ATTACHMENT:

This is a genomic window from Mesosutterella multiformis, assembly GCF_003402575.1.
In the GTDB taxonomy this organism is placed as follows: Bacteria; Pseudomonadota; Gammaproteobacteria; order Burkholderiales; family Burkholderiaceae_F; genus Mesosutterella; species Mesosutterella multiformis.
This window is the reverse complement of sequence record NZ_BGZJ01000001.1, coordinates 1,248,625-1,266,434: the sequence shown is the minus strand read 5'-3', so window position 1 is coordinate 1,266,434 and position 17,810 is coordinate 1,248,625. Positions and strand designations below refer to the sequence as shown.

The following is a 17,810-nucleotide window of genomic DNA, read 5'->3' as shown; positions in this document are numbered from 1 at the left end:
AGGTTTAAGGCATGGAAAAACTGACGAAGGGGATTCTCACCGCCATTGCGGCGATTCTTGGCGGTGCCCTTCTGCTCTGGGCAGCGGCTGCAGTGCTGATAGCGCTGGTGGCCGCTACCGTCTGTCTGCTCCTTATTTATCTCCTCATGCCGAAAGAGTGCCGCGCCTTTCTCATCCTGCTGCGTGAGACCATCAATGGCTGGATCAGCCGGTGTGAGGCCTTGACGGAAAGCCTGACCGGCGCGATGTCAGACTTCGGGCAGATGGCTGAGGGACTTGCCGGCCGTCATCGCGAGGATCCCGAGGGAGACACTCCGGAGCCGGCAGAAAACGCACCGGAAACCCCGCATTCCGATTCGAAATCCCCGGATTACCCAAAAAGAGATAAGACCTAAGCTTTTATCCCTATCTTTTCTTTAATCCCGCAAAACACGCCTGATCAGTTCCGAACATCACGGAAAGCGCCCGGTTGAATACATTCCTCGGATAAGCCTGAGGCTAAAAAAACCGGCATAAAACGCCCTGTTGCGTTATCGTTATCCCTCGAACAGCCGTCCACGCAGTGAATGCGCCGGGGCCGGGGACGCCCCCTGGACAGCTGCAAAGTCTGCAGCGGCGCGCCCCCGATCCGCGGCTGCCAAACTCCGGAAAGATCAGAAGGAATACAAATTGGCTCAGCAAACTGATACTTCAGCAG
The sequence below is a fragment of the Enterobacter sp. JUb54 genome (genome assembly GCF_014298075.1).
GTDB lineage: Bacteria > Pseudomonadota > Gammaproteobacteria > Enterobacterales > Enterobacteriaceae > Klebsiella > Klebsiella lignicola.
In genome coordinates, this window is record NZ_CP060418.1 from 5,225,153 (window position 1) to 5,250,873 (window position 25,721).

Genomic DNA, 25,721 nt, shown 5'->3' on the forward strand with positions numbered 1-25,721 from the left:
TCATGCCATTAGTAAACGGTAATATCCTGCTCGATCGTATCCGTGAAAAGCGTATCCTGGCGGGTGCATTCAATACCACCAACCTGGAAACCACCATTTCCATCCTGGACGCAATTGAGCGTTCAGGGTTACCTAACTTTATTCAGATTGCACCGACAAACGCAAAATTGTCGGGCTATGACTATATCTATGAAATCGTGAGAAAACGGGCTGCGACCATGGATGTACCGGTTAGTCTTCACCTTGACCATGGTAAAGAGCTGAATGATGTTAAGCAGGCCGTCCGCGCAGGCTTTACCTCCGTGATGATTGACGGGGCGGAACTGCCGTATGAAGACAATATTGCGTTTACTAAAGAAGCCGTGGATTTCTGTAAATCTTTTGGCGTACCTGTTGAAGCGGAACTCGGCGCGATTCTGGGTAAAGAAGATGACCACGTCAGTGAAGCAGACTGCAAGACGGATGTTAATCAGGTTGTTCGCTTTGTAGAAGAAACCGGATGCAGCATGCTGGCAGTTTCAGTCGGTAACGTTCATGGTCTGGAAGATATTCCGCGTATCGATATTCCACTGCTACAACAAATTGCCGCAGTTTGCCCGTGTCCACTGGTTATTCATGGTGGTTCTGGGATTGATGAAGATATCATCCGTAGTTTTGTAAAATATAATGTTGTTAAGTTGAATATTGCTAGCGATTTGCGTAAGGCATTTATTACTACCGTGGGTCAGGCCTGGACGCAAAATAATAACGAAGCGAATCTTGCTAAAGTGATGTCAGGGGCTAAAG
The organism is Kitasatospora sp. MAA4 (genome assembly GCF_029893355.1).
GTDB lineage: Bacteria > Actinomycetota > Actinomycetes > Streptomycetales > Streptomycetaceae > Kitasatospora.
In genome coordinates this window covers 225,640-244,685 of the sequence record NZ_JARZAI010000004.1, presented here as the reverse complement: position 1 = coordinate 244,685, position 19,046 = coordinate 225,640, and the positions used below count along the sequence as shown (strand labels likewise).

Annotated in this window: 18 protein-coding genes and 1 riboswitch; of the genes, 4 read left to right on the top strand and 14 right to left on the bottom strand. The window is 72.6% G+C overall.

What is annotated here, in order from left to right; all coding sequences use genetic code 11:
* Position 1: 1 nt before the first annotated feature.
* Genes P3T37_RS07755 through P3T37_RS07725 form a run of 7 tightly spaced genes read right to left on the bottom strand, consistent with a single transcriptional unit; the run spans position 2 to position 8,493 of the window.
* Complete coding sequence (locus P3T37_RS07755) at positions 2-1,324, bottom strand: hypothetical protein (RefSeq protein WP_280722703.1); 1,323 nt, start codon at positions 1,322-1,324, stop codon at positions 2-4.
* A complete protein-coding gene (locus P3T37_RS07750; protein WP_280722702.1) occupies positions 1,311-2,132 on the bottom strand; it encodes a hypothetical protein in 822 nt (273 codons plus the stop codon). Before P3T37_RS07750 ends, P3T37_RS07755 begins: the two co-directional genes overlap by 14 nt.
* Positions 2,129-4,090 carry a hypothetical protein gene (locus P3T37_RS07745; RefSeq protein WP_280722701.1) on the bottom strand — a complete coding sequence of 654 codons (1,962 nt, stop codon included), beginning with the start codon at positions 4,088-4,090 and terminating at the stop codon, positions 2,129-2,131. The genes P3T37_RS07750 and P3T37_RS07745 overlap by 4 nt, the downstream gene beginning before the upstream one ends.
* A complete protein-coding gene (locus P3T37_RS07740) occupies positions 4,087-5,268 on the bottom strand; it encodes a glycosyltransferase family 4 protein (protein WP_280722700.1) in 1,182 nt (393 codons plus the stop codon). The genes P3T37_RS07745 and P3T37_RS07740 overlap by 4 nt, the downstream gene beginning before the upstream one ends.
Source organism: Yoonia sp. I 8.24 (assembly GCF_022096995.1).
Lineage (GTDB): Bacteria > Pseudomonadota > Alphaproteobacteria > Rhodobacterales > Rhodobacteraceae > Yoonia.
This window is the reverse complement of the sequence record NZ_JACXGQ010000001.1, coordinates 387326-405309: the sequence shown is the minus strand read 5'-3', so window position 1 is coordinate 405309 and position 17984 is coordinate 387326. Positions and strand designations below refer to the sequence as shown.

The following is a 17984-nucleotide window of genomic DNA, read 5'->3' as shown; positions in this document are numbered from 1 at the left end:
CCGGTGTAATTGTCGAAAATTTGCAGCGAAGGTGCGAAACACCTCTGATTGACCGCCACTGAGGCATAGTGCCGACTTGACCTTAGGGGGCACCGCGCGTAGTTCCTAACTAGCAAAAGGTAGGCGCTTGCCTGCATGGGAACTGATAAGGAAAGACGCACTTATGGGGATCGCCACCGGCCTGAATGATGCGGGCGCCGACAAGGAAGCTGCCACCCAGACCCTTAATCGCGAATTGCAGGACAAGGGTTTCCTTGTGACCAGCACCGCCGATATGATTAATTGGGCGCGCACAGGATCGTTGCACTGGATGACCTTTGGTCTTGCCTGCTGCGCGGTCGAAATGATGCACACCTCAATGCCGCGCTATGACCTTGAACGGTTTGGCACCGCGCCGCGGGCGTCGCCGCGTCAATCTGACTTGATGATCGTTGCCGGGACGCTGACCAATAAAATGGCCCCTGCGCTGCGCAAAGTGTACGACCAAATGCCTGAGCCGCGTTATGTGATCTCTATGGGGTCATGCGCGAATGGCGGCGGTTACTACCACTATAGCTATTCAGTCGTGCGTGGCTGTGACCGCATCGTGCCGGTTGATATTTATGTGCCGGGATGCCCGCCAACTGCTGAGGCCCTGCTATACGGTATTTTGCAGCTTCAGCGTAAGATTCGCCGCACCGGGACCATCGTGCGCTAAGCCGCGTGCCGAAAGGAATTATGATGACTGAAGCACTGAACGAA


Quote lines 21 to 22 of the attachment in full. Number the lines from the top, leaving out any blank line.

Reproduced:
* A complete protein-coding gene (locus P3T37_RS07740) occupies positions 4,087-5,268 on the bottom strand; it encodes a glycosyltransferase family 4 protein (protein WP_280722700.1) in 1,182 nt (393 codons plus the stop codon). The genes P3T37_RS07745 and P3T37_RS07740 overlap by 4 nt, the downstream gene beginning before the upstream one ends.
Source organism: Yoonia sp. I 8.24 (assembly GCF_022096995.1).